Isabella Abbott | Features Editor
Oct. 6, 2022
Although it’s not shared in the news as much as it could be, human trafficking is a big issue that can affect anyone anywhere at any time.
That’s why members of Phi Delta Chi (a pharmacy fraternity) and members of other fraternities and sororities on Duquesne’s campus, gathered in the Union Ballroom on Sunday night to make care packages for Living in Liberty, a non-profit organization.
The Pittsburgh-based organization, known for its efforts to combat human trafficking in Southwestern Pennsylvania, offers services of prayer and counseling to women on the street and provides a safe home to those who may need an extra hand getting back to their life journey.
Kacy Smith, a helper at the event and member of the pharmacy sorority Lambda Kappa Sigma, said she thinks it’s important to help those in need. She said human trafficking is scary, and making these bags is a great, safe way to help those who need it most.
“To me, I think that it’s something that you don’t usually see. It’s something that happens behind the scenes,” Smith said. “But it’s really serious and really scary for a lot of people.”
Other people at the event, including Phi Delta Chi President Igor Naumovski, agreed with Smith. He said that these bags also help to take some stress off of survivors’ shoulders.
“A lot of women that come out of human trafficking don’t have the resources or the money to pay for things,” Naumovski said. “So this organization helps them alleviate some of the stress, and also gives them a place to stay.”
Since the fraternity wanted to make as many bags as possible, members started the night by going around to each table with a plastic bag and grabbing one or two items from every section.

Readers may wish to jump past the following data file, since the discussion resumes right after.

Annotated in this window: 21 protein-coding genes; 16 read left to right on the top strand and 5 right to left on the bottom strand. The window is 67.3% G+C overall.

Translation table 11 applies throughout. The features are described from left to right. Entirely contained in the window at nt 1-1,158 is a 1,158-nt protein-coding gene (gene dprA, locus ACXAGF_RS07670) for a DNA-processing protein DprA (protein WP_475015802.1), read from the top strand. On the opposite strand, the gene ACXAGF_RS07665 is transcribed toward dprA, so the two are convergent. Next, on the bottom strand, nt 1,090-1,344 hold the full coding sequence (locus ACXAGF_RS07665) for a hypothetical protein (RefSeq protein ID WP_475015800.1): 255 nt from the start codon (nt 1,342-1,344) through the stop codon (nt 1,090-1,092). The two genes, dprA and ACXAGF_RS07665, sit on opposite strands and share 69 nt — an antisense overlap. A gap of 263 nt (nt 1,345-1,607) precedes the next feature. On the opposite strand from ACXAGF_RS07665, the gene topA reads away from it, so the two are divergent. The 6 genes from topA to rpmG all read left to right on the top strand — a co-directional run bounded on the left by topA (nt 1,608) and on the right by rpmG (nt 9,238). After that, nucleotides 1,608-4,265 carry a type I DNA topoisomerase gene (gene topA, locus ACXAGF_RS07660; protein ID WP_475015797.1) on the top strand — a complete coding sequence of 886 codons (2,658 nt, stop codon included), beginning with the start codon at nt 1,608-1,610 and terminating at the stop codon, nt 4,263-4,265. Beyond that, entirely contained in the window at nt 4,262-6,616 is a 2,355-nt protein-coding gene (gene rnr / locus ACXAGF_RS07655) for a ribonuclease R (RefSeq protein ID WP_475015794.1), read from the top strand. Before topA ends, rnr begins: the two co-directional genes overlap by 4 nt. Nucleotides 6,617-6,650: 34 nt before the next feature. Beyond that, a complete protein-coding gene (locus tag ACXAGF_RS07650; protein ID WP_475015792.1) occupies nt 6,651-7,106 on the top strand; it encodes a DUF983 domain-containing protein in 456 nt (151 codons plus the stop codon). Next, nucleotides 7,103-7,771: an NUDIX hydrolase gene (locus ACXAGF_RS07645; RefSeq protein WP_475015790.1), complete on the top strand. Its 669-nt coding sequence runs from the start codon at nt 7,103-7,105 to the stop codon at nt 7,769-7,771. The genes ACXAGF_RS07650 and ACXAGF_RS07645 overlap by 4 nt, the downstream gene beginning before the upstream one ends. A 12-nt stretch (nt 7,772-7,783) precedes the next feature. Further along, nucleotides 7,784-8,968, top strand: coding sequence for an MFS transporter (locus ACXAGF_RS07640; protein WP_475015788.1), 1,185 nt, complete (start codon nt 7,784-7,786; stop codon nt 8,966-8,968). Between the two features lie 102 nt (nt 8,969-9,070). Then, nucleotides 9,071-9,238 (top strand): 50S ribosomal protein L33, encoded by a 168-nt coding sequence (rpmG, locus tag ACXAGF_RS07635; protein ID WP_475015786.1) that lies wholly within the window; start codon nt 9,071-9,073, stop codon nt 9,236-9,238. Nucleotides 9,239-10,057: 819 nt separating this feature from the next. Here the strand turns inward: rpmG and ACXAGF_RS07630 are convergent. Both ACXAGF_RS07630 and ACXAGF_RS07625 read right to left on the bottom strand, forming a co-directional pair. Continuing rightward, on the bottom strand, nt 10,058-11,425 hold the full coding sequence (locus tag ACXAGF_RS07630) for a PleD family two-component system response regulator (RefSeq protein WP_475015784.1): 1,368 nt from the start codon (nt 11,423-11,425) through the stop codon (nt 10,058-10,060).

Some of these necessary items included things like body wash, lotion, Chapstick, a hand towel, razors and hair ties.
Since some of these women want a choice in what they receive, event participants were able to pick between certain items like lotion and Chapstick to put into the bags.
Doing this will allow for the women to choose between which items they want more than others when the bags get to them.
Audra Brown, a member of Lambda Kappa Sigma, said these types of items are great for helping women feel clean and comfortable, even if they are still on the streets.
“Being able to feel better about yourself and having these products readily available will improve a mood,” Brown said.
The event had about a dozen students from different pharmacy organizations, sororities and fraternities come to help. The process went smoothly, and bags were finished and ready to be donated in less than 30 minutes.
Although many of the students in attendance, like Smith, have access to the simple products that were there, they know many people in the city don’t have that luxury.
Smith said these items can be taken for granted, but are necessary for those in need of assistance.
“These are like the basic necessities you’re seeing out here, and it’s things that you wouldn’t normally think about,” Smith said. “So I think it just makes our lives a lot easier.”
Another thing that students don’t typically think about is the idea that human trafficking could happen at any moment, right in front of them.
Brown said that events like these allow for students to give back to their community in a meaningful way.
“I think it’s such a big, hot topic in the news lately that it’s something that you might not always think is in your city,” Brown said. “I think it’s really great that we can contribute with what we can provide as students.”